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Stockholm Environment Institute's
Global Dialogue
A Forum on Our Sustainable Future
19-21 June, 2000
Expo 2000, Hannover, Germany

Global Dialogue

Coverage of Monday, 19 June
Coverage of Wednesday, 21 June
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On Tuesday, 20 June 2000, Global Dialogue participants met throughout the day in the five thematic workshops. From 16:00 to 18:00, they convened in a plenary session for “A Talk Around the World” and to view mini-documentaries on success stories around the world.


The morning workshop, convened by Carl Duisberg Gesellschaft and the GEF, debated strategies to promote commercial transfers of renewable energy technologies.

Jens-Peter Molly, Executive Director, German Wind Energy Institute, gave an overview of wind energy training courses. He highlighted creating necessary knowledge about wind energy for decision makers, transferring political and technical know-how and tackling political obstacles first. He stressed transferring technical and economic know-how to enable engineers to solve wind energy application problems.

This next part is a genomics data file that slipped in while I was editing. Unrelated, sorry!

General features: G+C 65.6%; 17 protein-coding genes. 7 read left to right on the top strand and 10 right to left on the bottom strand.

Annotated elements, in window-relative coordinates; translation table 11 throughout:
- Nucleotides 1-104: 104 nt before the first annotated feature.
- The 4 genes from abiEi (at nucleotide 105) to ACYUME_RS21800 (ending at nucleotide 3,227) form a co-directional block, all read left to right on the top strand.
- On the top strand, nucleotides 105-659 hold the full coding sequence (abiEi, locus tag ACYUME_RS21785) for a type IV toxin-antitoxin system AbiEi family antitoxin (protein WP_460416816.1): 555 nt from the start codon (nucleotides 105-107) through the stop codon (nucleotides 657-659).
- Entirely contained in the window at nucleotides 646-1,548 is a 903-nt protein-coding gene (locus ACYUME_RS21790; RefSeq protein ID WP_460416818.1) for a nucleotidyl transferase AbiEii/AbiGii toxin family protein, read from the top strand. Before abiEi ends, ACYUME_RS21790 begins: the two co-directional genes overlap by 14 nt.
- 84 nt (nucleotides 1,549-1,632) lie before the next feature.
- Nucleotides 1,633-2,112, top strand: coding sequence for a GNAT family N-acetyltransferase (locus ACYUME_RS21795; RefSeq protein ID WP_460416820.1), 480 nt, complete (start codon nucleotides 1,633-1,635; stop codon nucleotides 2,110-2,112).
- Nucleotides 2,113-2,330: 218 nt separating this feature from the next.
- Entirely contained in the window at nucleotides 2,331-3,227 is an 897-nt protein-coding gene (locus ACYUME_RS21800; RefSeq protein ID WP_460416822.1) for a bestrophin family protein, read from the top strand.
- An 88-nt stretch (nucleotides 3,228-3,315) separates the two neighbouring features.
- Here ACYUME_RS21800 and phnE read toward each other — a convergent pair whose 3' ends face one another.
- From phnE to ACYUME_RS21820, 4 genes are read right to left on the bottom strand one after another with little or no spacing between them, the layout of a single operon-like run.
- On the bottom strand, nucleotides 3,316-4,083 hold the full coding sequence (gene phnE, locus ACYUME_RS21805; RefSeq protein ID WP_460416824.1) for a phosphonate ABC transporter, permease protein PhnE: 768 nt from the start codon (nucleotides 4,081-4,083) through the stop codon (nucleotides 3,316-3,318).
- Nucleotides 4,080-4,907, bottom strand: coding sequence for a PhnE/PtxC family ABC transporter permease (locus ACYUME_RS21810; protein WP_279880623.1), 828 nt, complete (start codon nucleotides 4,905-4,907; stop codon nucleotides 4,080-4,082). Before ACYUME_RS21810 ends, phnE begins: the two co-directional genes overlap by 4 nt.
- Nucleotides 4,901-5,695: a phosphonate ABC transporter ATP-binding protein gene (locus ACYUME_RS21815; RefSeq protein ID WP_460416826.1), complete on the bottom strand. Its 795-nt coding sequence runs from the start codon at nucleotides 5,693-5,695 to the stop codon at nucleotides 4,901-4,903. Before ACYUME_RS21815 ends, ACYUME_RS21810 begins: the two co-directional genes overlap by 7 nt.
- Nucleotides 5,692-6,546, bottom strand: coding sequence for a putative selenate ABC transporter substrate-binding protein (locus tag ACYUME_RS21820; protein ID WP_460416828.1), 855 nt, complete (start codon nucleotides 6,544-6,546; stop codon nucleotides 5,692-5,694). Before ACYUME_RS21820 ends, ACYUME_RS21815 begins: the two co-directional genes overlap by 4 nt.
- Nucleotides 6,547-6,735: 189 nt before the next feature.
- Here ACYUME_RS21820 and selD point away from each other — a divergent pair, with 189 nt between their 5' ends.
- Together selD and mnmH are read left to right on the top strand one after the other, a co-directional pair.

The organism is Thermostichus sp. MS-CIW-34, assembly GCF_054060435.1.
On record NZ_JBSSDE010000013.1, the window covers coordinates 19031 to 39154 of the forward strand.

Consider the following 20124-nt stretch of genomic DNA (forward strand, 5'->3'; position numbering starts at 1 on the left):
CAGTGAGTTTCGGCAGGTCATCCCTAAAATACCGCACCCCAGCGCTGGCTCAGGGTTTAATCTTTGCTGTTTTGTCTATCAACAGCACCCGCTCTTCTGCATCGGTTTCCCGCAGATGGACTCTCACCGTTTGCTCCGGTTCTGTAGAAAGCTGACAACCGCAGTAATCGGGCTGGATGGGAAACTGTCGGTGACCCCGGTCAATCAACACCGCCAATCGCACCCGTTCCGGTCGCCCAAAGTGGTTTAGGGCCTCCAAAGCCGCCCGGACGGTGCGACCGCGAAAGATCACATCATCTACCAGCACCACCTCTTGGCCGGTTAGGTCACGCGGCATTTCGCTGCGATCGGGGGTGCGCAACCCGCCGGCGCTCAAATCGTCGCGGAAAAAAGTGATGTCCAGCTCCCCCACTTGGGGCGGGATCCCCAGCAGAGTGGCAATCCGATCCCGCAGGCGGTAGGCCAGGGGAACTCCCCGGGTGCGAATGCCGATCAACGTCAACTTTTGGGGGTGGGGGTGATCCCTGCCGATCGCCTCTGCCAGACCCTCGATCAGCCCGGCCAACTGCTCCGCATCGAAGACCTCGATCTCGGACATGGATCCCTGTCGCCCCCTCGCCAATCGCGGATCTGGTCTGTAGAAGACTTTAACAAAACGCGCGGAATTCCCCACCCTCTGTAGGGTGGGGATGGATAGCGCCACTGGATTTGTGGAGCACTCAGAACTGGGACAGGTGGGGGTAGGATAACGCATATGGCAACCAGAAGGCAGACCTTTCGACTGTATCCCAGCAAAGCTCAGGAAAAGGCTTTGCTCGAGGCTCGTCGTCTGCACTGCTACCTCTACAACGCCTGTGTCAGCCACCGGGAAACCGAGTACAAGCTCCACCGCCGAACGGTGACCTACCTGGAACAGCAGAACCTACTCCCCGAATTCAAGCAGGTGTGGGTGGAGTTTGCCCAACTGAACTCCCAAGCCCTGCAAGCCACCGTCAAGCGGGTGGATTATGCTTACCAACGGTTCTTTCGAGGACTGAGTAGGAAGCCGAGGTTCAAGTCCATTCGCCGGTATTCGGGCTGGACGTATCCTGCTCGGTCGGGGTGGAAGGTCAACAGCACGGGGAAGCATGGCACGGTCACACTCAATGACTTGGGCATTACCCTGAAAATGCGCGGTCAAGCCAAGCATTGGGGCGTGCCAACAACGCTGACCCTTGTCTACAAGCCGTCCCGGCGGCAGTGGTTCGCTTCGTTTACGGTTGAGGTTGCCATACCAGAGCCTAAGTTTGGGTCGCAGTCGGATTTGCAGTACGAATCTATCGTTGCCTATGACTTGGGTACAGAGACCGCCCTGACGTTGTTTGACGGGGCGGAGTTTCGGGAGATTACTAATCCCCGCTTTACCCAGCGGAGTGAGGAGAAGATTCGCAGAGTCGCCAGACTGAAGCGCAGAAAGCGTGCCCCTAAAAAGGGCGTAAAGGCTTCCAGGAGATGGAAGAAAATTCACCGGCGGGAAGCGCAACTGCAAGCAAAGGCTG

Paul-Georg Gutermuth, Ministerial Councellor, EUROSOLAR


The morning workshop, convened by WBCSD and chaired by Dawn Rittenhouse, DuPont Corporation, addressed markets, knowledge and sustainable development.

Bas de Leeuw, Programme Director, Sustainable Consumption, UNEP Division of Technology, Industry, and Economics, stressed the importance of proper information dissemination, youth participation, training and networking, and accessible pricing in markets in order to facilitate sustainable consumption.

Georg Kell, Special Advisor to the UN Secretary General, stressed the importance of shared responsibility and self-enlightened interest. He supported the integration of developing countries in the market and noted that poverty is frequently a result of insufficient training and government failure. In creating sustainable markets, he called for attention to human rights and environment as well as trade interests.